Marie - Computer Programmer / Kaitito Pūmanawa Rorohiko

I was brought up with three brothers in Otago and Canterbury. My father was a shepherd and we moved around several farms. It was a normal thing for me to go out and feed the animals with dad. On the weekends he would take us go-karting and I learnt to ride a motorbike. I never stayed at home with mum. Occasionally we baked biscuits together, but most of the time I was out in the sandpit with my brothers. I don’t remember having a doll as a kid, I’d rather play with toy diggers. I was lucky in that I was never told, “Girls don’t do that.” My brothers and I were very competitive. If they were climbing a tree I’d be out there trying to beat them up it.

I didn’t go to uni knowing what I wanted to do. I just took subjects that interested me and that I was good at. Computer science was one of those.

It involved a lot of problem solving, which is exactly what I love doing. Nikki and I were the only females in our year. We were also the first women to take computer science at Otago University and make it to the end of the course. That was back in 1988 when the subject was pretty new and a personal computer was a recent invention. I also did other papers in philosophy, psychology and phenomenology of religion.

I had no idea that my computer science degree would become a sought after qualification. I’ve never had problems getting a job, actually. I was lucky I chose a subject that led to a solid career. I didn’t plan or know that that would be the case - things just worked themselves out.
My first computer programming job was in Brisbane. It was the first time I applied what I learnt at uni to a real work situation. I moved to Sydney soon after to take on a better role at the same company and I had to buy a whole lot of flash business clothes.

I did a lot of traveling around the city, visiting clients up in the high rises and fixing problems with their software. They’d explain what was wrong and usually it was something quite simple. I’d always make a point of asking what else they would like me to do to make their job easier. I was able to take them from frustration, to problem solved, to being beyond happy.

I met my husband while working in Australia. A while later, we decided to come back to New Zealand to raise a family. I applied for a job in Christchurch, got an interview and flew over to meet the company. They gave it to me, so Brad and I went off on a skiing holiday to celebrate. We were home in Aussie packing up all our belongings when I found out I was pregnant. I panicked. I rung the new company and explained, “Look, I’ve just found out I’m pregnant. Do you still want me?” Luckily they did. I had that job for about six months, until Jessica arrived. Just after she was born I was keen to get back into work. A fantastic job came up at a new company, so I applied and managed to get it.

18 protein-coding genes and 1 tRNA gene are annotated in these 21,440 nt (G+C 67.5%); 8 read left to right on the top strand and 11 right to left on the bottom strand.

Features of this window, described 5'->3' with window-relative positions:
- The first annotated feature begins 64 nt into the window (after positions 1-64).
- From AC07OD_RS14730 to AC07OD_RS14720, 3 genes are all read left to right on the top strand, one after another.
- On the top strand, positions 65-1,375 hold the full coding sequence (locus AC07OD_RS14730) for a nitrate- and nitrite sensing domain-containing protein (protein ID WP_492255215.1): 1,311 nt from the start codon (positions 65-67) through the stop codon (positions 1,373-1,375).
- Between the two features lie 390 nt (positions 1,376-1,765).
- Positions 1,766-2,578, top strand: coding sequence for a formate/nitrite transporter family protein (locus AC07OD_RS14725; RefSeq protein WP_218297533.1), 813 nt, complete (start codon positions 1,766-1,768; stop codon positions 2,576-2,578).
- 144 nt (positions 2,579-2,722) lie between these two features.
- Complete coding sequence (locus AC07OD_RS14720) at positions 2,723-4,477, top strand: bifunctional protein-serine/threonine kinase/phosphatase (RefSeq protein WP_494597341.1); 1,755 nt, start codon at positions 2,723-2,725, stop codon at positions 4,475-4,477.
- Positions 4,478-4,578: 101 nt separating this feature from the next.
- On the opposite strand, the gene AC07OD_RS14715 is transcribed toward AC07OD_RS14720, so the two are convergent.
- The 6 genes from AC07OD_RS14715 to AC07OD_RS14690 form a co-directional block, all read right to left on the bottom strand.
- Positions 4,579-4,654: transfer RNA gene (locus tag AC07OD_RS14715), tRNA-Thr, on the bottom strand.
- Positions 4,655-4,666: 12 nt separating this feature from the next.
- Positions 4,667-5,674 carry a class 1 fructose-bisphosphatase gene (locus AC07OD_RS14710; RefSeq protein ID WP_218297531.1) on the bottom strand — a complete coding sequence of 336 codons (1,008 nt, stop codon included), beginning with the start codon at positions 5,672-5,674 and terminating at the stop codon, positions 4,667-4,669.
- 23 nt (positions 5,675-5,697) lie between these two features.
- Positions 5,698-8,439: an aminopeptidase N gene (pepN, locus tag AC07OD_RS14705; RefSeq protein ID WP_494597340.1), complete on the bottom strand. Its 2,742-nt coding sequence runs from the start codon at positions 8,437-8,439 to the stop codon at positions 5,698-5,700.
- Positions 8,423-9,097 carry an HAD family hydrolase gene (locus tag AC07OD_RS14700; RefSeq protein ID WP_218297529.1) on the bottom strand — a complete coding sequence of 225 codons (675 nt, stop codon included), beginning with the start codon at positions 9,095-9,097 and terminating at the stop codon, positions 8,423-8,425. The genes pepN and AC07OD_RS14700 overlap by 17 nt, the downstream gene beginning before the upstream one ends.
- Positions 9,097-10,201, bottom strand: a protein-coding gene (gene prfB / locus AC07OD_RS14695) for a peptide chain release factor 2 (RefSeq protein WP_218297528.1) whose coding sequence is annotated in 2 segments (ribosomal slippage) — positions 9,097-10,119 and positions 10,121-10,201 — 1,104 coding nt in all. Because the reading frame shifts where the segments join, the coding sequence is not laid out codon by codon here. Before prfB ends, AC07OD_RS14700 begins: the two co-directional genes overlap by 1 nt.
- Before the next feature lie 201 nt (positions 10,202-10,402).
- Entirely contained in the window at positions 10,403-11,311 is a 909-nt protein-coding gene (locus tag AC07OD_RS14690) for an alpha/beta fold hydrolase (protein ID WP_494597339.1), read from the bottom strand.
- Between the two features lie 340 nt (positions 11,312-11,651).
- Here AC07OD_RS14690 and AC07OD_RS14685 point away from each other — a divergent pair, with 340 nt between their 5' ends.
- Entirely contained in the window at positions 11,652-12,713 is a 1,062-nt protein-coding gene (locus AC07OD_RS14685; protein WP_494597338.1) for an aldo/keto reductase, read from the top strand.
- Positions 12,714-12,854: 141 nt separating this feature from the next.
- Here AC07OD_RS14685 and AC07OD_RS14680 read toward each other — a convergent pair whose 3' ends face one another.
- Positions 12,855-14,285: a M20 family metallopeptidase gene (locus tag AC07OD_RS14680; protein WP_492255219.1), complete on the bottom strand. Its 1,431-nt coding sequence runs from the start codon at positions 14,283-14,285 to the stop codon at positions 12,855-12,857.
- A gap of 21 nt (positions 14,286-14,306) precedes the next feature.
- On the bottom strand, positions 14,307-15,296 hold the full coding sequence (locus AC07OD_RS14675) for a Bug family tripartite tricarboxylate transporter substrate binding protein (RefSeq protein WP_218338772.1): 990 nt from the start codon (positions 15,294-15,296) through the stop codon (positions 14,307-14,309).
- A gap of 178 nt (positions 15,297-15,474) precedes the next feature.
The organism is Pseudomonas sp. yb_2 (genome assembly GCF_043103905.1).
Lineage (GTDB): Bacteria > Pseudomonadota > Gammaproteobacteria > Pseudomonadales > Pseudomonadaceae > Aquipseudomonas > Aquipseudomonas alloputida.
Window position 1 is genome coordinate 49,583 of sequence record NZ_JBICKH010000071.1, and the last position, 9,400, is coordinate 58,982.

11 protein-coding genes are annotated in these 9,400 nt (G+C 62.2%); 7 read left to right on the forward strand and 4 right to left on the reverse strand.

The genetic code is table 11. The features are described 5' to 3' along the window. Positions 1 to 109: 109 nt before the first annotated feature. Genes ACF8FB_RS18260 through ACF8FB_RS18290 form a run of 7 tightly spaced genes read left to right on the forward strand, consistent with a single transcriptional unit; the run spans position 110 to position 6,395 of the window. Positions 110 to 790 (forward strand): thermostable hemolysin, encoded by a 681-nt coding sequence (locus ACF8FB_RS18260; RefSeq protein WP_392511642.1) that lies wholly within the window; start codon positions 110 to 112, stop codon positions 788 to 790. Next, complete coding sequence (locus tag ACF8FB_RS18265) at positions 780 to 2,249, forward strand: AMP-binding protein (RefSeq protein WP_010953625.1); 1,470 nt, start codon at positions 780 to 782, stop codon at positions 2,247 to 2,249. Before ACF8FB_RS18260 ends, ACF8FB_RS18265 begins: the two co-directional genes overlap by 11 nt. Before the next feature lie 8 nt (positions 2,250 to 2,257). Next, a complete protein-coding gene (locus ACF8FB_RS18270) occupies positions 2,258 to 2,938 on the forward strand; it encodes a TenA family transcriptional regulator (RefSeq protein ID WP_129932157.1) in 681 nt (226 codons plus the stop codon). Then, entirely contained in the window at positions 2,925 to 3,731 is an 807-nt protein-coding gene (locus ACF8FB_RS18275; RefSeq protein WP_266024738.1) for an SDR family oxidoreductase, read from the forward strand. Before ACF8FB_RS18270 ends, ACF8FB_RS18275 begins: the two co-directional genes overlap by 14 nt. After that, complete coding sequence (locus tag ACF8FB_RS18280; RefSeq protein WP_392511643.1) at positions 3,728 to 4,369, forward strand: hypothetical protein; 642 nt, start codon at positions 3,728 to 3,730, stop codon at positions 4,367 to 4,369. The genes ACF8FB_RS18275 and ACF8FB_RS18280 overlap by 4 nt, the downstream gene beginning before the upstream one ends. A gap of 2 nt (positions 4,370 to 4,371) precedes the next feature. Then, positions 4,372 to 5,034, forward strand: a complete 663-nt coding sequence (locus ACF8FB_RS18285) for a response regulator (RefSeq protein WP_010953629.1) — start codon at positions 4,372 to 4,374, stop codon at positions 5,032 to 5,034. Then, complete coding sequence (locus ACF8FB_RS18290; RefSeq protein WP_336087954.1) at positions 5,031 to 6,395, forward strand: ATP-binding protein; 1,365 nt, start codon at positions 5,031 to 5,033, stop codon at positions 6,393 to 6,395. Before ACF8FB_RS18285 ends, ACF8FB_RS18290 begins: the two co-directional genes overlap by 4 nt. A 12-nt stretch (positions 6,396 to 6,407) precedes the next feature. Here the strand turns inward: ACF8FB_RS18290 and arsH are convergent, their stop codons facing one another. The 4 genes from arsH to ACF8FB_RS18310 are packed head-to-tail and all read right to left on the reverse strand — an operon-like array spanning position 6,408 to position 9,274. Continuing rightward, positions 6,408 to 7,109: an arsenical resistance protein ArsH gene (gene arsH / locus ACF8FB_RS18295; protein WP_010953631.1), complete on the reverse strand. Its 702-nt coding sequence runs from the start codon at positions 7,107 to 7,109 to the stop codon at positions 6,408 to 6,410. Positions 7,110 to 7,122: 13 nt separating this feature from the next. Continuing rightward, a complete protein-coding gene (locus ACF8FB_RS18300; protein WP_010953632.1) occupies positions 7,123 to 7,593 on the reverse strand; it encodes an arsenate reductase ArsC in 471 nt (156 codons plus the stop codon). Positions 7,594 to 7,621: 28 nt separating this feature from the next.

They didn’t have a part-time option back then. Brad took up a job on the weekends and looked after our (now two) kids during the week which was when I worked. He also got an evening job at the freezing works. It worked well for the kids, but wasn’t the best for us as a couple. We never saw each other. Financially it worked and the kids came through fine, but our marriage didn’t.

I was only the sixth employee to be hired at the company, but now I work with 150 others. I’ve been developing the same product for 20 years. It’s complex and big and multi-national companies use our software. Google, Microsoft, oil companies, governments.

I enjoy the work and my workmates. I’ve built some good relationships. Despite this, at times I have thought about at changing jobs. Somewhere I could work with other women and be social. I once even thought about becoming a florist.  I thought about being a marriage celebrant too - that would be a wonderful job - but I weighed it all up and my programming job is well paid, I can leave work at work, and do what I want on the weekends. It’s good for us as a family.

I enjoy being outside and a lot of my spare time is spent out in the garden or renovating my home. I bought this place eight years ago. Owning a home means there’s always something to work on and I’ve been teaching myself how to DIY. I had a friend who went to wood work night classes, and so I joined her. It was great fun. They had a room full of equipment and we took along our own projects.